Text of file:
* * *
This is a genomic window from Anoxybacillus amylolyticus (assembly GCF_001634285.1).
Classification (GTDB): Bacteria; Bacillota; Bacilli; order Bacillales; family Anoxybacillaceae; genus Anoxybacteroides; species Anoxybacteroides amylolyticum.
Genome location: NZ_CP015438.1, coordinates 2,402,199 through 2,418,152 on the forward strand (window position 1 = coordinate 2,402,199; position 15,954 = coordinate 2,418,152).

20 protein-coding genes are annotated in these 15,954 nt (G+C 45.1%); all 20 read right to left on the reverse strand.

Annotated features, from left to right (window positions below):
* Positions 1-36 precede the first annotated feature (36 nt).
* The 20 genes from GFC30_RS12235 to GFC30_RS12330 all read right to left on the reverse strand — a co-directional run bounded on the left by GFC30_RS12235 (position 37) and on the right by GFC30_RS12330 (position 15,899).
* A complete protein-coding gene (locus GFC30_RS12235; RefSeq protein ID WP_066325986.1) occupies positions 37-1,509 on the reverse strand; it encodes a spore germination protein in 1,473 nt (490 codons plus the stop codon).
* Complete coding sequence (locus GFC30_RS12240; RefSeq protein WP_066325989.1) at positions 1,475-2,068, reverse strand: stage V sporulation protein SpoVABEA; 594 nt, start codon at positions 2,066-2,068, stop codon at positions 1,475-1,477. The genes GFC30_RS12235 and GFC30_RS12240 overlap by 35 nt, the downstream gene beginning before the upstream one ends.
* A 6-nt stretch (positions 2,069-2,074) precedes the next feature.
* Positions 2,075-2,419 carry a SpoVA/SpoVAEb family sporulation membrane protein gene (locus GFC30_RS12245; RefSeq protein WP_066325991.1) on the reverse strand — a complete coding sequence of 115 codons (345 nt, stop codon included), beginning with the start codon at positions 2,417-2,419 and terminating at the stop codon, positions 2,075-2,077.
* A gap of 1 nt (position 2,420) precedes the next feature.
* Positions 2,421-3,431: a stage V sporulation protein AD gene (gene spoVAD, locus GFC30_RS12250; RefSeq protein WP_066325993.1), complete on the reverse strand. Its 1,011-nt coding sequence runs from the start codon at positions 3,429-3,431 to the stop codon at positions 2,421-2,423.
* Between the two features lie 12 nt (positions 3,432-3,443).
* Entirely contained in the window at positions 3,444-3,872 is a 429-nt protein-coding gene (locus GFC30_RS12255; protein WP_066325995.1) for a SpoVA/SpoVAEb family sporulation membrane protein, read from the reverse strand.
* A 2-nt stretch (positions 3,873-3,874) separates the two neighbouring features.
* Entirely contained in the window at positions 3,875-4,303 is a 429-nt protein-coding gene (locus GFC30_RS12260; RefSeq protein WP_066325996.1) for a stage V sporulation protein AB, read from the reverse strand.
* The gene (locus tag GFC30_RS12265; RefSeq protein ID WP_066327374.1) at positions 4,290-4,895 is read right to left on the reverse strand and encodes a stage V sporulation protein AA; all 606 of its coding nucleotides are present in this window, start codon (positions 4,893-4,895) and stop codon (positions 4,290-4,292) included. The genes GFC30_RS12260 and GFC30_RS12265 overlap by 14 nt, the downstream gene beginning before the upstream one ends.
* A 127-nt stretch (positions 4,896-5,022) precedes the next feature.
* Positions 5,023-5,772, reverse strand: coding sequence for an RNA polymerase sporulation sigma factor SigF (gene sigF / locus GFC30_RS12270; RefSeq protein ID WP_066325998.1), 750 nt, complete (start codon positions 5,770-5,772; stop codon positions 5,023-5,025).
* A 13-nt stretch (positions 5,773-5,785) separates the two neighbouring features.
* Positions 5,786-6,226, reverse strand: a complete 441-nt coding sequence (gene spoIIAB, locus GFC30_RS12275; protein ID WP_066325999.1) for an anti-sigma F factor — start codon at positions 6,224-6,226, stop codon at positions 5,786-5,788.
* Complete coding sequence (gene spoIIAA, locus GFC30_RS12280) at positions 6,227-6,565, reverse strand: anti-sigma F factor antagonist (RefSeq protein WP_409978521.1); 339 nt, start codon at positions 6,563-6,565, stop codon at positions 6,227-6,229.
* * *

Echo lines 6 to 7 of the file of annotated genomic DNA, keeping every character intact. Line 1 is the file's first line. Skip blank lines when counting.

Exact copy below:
* Positions 1-36 precede the first annotated feature (36 nt).
* The 20 genes from GFC30_RS12235 to GFC30_RS12330 all read right to left on the reverse strand — a co-directional run bounded on the left by GFC30_RS12235 (position 37) and on the right by GFC30_RS12330 (position 15,899).